The Perils of Compartmentalization

The Perils of Compartmentalization

Columbia Daily Spectator
New York, New York
Friday, 2008-09-26

Dennis Yang
Teachers College

When I arrived from California as an incoming graduate student at Teachers College, one of the first things I attempted to find was a large-scale supermarket—a task that proved to be more difficult than I had anticipated. Without a car or friends nearby, I ventured on foot to the market nearest to my on-campus dormitory and was pleasantly surprised at my discovery. Though modest in physical infrastructure, this market was just like any other that I had ever visited; every item was organized and stacked according to predetermined labels. The chips were aligned, the vegetables were neatly displayed in an aisle, and the frozen meat section was impeccably synchronized—chicken, pork, beef…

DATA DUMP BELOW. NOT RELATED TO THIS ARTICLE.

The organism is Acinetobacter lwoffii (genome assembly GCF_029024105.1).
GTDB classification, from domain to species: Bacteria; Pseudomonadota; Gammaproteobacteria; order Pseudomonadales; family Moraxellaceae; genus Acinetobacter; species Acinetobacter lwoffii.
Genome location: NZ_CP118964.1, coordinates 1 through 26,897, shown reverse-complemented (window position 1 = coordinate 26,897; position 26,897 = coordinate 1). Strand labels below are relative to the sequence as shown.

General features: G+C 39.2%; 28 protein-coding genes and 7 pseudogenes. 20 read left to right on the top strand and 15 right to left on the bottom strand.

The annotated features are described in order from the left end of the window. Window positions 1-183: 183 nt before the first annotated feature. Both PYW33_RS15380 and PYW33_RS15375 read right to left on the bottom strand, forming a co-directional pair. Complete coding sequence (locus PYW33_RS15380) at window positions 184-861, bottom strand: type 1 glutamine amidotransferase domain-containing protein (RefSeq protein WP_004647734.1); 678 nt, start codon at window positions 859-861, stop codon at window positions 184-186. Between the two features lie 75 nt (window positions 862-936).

…To my understanding, the cardinal reason why Barack Obama is being branded “black” is simply for no other reason than his skin color—which, by the way, is not by any conventional definitions, black. Obama, like other mixed-race individuals in America, is the victim of a society that prefers to attach labels on and insert into categories those people who unambiguously do not fit into austerely sealed boxes. What this election has shown is that Americans, in general, with exceptions of course, are unable to differentiate a child who is a product of one African American parent and a child who is a product of two African American parents. Debates abound regarding the importance of such clarifications, but to anyone who grows up answering questions, both internally and externally, about which pre-ordained ethnic/racial categories they are forced to identify with, this clarification is of monumental importance. We owe it to the multiracial and multicultural Americans from Sacramento, Calif., to Scranton, Pa., to extend appropriate recognition to their unique experiences in life…

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